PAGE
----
As the shape of the funnel indicates, focusing purely on users who are ready to take an action restricts you to working with a much smaller pool of prospects. By creating content that addresses the needs of users in the awareness, interest, and desire phases, you can reach a wider set of potential clients and encourage them towards completing your desired conversion goal.

    With this in mind, the content strategy of a professional services business should address prospects at each stage of the funnel:

    • Awareness
      • Using top-of-the-funnel content, you can capture users who are in the process of becoming aware that a service could solve their business problem. This could include introductory guides or how-to content exploring a pain point for prospects (for example, a blog about ensuring GDPR compliance in the financial services industry).
    • Interest
      • When targeting prospects who have developed an interest in your service offering, you should focus on creating resources that address how an issue can be solved with a particular service. This kind of content is highly effective at moving users along the funnel. As a B2B accountant, you might choose to write about how cash flow problems can be solved through creative accounting.
    • Desire
      • As a prospect moves into the desire phase, adapt your content to focus on the USPs of your offering in comparison to competitors – for instance, you might address this with a video that explains one of your services and its benefits for a particular audience segment. This type of content doesn’t always have to be designed to rank independently in organic search, but rather to persuade users to convert once on your site.
    • Action
      • The action stage of the conversion funnel should be covered throughout all of your content in the form of persuasive CTAs. You might, for example, encourage a prospect to sign up for a free consultation at the end of a video, blog, or white paper, or simply point them towards a conversion-focused service page where they can enquire for more information.

    As well as nurturing prospects through the conversion funnel, the content you publish has the added benefit of establishing you as the go-to authority for informational queries in your niche. In this way, you’ll increase brand awareness whilst demonstrating your topical expertise, both to the readers you’re trying to engage and to the search engines you want to rank in.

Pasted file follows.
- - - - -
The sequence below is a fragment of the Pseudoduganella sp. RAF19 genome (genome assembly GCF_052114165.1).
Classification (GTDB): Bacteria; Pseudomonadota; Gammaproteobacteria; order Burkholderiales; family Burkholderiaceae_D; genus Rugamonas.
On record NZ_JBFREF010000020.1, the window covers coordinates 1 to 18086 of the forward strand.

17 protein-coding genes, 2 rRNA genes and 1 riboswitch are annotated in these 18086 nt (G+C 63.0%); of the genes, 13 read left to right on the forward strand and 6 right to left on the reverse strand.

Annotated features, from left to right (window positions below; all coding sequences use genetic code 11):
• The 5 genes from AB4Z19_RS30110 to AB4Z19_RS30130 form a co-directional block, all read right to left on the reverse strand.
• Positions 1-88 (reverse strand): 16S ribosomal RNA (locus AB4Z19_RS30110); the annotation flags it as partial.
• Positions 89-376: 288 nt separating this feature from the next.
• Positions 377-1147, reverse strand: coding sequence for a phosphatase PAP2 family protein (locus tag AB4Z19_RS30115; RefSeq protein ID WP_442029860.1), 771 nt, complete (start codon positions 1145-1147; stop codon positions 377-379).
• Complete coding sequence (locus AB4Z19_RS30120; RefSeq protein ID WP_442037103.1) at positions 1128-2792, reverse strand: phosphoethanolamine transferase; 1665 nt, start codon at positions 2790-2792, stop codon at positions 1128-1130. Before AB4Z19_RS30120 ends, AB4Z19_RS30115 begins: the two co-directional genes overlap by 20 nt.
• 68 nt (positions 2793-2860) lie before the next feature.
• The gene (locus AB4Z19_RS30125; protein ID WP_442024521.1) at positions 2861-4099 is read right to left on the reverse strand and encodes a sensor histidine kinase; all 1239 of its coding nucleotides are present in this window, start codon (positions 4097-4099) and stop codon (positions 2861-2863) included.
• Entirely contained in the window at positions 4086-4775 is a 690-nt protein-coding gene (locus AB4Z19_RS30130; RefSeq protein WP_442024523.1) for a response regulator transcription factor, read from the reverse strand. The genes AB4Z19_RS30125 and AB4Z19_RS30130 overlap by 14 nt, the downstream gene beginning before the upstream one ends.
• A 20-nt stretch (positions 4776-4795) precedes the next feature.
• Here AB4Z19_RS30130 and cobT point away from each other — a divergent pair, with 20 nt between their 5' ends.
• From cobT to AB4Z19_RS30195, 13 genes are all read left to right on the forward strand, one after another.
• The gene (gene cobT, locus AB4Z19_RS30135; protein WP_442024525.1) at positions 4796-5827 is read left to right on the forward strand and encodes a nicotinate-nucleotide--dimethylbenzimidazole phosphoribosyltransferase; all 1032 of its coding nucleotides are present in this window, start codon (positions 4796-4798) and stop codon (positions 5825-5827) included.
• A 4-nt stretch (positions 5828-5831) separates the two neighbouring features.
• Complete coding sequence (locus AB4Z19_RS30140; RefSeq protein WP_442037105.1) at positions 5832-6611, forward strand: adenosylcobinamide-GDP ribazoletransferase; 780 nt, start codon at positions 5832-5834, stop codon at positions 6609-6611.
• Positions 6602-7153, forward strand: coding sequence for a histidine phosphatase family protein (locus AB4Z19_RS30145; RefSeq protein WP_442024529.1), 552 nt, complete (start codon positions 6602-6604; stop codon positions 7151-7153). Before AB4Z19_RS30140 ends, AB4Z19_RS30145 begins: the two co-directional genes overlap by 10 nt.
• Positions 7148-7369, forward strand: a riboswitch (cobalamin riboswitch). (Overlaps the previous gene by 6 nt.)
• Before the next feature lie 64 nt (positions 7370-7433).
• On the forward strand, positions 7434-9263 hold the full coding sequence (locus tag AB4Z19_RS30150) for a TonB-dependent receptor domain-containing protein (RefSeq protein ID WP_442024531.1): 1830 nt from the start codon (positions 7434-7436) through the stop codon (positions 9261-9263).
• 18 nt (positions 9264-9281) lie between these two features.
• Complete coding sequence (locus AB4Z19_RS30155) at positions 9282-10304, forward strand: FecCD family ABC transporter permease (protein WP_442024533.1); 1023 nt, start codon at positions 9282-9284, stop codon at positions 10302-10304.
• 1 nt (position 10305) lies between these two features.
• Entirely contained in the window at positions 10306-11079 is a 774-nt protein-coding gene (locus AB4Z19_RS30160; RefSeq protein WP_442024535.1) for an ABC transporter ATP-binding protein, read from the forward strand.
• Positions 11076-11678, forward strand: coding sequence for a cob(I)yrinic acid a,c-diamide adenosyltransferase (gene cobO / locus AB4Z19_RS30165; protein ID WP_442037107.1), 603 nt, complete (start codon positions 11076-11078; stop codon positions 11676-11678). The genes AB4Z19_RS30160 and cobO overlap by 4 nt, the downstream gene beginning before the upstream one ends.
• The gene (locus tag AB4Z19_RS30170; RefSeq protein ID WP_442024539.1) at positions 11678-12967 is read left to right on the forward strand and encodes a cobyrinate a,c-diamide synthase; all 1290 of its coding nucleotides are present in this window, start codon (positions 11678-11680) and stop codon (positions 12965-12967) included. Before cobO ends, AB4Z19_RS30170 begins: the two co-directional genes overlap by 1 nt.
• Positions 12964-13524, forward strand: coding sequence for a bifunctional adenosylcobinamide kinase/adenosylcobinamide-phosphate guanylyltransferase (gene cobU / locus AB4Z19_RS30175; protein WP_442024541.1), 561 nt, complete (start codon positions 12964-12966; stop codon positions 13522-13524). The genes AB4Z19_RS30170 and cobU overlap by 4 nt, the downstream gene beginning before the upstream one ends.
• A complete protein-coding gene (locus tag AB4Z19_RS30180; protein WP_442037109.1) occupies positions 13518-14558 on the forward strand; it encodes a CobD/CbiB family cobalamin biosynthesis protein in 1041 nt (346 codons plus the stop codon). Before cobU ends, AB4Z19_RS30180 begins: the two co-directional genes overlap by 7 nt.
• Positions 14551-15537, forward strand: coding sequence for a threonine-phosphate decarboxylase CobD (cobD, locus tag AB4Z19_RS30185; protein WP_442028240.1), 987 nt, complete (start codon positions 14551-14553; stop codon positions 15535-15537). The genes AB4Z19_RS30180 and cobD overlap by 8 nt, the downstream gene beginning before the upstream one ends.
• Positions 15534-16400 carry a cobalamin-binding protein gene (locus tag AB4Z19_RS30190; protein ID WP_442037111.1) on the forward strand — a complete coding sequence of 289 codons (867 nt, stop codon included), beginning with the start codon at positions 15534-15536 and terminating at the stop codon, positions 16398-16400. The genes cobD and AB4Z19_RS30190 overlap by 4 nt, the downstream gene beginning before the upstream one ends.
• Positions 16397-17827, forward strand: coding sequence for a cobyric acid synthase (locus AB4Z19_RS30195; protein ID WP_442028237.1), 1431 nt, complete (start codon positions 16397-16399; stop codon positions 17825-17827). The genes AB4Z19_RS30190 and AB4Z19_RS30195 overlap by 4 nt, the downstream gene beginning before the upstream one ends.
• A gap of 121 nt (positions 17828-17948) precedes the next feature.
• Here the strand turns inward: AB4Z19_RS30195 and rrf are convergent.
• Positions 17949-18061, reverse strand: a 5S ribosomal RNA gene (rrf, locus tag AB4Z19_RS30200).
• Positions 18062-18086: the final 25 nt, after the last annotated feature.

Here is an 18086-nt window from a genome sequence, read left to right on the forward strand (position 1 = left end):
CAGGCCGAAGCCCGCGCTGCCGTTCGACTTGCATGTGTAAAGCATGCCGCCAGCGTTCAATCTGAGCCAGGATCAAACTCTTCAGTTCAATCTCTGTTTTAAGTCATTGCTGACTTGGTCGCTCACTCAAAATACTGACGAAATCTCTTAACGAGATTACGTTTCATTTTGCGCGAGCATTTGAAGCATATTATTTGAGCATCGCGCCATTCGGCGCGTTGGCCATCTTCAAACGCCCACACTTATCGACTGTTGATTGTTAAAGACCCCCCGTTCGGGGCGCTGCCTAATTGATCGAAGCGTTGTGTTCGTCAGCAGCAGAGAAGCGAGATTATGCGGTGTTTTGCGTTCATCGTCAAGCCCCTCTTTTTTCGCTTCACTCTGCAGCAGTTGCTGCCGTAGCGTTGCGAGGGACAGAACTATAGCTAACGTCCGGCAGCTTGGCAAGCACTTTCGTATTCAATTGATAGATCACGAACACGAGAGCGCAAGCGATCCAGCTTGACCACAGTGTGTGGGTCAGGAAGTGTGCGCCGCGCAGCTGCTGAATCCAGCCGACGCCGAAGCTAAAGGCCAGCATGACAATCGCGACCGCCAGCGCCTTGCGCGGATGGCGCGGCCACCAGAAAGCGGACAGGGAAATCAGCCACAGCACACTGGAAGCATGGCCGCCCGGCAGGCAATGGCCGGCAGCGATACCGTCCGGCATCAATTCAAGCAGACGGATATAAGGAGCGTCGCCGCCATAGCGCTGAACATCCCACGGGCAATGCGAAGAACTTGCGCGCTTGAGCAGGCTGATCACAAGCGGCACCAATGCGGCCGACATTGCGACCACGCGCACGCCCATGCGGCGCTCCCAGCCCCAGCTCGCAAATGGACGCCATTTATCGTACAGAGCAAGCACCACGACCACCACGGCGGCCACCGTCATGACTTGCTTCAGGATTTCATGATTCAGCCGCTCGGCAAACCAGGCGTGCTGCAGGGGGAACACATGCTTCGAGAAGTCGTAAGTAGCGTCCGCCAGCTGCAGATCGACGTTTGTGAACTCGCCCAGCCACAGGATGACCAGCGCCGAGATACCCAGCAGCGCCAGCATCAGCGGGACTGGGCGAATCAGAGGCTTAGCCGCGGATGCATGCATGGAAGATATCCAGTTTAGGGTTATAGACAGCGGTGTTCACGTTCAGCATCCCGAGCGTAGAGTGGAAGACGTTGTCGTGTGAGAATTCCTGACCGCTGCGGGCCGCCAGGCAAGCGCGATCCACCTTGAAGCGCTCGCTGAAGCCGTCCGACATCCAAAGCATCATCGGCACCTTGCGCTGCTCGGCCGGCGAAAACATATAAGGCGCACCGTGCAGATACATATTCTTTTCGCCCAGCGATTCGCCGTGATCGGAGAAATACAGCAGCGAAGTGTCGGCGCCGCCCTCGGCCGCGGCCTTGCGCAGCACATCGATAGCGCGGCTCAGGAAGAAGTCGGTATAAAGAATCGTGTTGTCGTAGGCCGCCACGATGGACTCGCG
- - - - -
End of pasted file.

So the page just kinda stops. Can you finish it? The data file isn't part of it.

We’ve used this approach to content strategy recently for a B2B and B2C training provider client, Skills Training Group. The results speak for themselves: in a recent month, this client saw a 2000% YoY increase in organic traffic and a 412% YoY rise in leads generated through the website, the majority of which have been driven by informational content.


    Improving lead quality

    Although we’re interested in the quantity of leads generated, their quality is equally important. It is very common that, as a site’s organic presence grows and more leads come in, the quality of prospects can start to dilute. There are a number of ways that you can help to filter out low-quality leads through your approach to on-site content, many of which centre around being more precise in your approach – we’ll touch on a few of these here.

    The copy on your service pages must articulate your offering with precision. It’s frustrating to drive leads that turn out to be irrelevant or unqualified, but this is often due to content that doesn’t describe exactly what the organisation does and who it works with. 

    This is a common problem with law firms: simply using the phrase ‘employment lawyers’ isn’t enough when the range of services this could encompass is so broad. To reduce time-wasting leads, specify precisely which solutions you offer, whether that’s employment contracts, employee disputes, or workforce management services.

    Text: Key topics covered. Our services have been designed firmly around the needs of our clients.
    Shakespeare Martineau’s employment law service page

    Using the right keywords is part and parcel of describing your service accurately and increasing lead quality. Long-tail queries are highly specific terms that have low search volumes and are often longer than three words (with a monthly search volume of just 10 searches in the UK, ‘financial services compliance training’ is an example of a long-tail keyword).

    For a compliance training provider that targets banks and financial institutions as one of its key segments, creating a dedicated page that’s optimised to target ‘financial services compliance training’ will be more effective than trying to target a range of industries with one page. Not only will it be less competitive to rank for this term than ‘compliance training’, but you’ll also find that the page generates qualified leads that are more relevant to your offering this way.